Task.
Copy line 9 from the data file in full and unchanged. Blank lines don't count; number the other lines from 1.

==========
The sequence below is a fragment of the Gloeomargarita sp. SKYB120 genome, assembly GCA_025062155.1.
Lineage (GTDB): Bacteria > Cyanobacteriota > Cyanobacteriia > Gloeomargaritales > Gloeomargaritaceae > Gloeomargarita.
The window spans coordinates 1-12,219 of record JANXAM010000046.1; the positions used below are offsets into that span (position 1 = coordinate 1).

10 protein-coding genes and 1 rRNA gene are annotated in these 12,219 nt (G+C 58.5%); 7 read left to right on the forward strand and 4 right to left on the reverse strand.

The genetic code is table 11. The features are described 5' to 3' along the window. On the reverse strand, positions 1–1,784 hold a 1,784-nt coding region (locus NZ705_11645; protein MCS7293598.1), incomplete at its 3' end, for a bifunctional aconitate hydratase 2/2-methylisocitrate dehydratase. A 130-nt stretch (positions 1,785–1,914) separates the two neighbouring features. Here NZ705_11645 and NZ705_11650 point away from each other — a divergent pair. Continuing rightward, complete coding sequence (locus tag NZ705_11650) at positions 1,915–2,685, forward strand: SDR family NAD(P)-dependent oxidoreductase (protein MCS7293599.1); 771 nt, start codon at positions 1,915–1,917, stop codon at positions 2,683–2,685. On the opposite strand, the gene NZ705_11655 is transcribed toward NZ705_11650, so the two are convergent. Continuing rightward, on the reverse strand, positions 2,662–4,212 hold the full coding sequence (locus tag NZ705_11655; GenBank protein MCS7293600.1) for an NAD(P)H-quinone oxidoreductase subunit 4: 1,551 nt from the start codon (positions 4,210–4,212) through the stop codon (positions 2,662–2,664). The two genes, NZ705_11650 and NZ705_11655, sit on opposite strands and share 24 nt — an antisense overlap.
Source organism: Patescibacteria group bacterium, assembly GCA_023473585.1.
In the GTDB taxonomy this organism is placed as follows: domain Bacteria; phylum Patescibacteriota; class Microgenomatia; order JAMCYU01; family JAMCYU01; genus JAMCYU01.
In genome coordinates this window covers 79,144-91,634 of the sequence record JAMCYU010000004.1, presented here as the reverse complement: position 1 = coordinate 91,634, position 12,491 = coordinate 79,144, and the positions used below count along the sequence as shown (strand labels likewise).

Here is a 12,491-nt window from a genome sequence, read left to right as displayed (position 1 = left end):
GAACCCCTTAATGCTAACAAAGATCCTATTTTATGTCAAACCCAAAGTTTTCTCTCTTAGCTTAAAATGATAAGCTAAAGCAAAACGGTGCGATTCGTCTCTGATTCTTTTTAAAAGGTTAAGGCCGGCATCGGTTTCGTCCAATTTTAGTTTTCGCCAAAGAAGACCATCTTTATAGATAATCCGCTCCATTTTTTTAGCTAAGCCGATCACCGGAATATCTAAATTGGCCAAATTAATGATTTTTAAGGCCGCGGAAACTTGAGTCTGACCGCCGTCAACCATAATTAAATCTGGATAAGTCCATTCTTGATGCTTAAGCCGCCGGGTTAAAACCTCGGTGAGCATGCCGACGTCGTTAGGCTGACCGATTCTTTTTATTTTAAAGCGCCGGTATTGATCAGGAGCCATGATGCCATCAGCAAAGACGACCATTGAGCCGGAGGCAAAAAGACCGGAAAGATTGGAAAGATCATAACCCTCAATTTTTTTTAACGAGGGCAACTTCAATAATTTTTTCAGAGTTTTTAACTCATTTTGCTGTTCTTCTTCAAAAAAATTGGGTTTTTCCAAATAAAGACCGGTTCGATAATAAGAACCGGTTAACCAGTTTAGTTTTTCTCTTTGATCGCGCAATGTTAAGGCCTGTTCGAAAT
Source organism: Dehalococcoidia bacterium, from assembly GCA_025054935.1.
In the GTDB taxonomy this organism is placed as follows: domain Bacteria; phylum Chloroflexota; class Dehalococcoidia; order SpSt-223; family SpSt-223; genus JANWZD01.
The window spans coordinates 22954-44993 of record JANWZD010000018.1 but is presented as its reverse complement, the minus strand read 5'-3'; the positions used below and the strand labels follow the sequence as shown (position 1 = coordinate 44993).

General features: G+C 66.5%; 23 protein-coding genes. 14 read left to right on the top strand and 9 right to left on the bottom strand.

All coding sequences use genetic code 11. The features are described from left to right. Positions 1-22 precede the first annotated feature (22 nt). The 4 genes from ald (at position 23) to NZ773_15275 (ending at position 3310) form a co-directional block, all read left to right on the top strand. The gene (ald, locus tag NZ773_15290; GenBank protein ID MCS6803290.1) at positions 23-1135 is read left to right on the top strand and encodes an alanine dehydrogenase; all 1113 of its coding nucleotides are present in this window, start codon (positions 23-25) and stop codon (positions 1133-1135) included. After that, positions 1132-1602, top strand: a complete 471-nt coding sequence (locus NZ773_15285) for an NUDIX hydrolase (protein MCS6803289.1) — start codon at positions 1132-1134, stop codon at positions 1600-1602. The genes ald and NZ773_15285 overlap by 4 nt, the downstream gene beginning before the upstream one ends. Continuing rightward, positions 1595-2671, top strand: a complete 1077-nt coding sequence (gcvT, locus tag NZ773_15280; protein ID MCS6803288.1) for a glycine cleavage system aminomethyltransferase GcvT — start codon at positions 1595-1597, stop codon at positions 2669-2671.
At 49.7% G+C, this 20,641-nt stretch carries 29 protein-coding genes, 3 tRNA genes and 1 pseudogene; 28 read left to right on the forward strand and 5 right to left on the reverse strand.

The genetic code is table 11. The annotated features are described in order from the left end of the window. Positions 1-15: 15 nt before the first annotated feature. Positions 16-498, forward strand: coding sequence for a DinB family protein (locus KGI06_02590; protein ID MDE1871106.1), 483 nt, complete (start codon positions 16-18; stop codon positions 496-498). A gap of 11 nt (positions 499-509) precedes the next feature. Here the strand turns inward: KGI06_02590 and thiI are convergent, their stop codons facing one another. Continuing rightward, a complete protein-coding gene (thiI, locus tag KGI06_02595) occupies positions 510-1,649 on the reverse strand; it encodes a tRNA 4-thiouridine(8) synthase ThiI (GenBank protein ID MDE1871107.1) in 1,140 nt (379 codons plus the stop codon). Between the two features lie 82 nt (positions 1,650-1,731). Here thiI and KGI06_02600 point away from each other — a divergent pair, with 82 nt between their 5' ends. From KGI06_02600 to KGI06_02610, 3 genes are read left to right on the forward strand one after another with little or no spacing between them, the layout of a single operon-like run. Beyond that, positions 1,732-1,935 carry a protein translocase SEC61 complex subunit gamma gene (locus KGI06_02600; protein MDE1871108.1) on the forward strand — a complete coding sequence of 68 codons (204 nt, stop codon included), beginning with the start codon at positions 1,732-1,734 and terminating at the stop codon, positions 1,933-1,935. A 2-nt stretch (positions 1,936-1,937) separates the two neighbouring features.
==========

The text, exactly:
Here is a 12,491-nt window from a genome sequence, read left to right as displayed (position 1 = left end):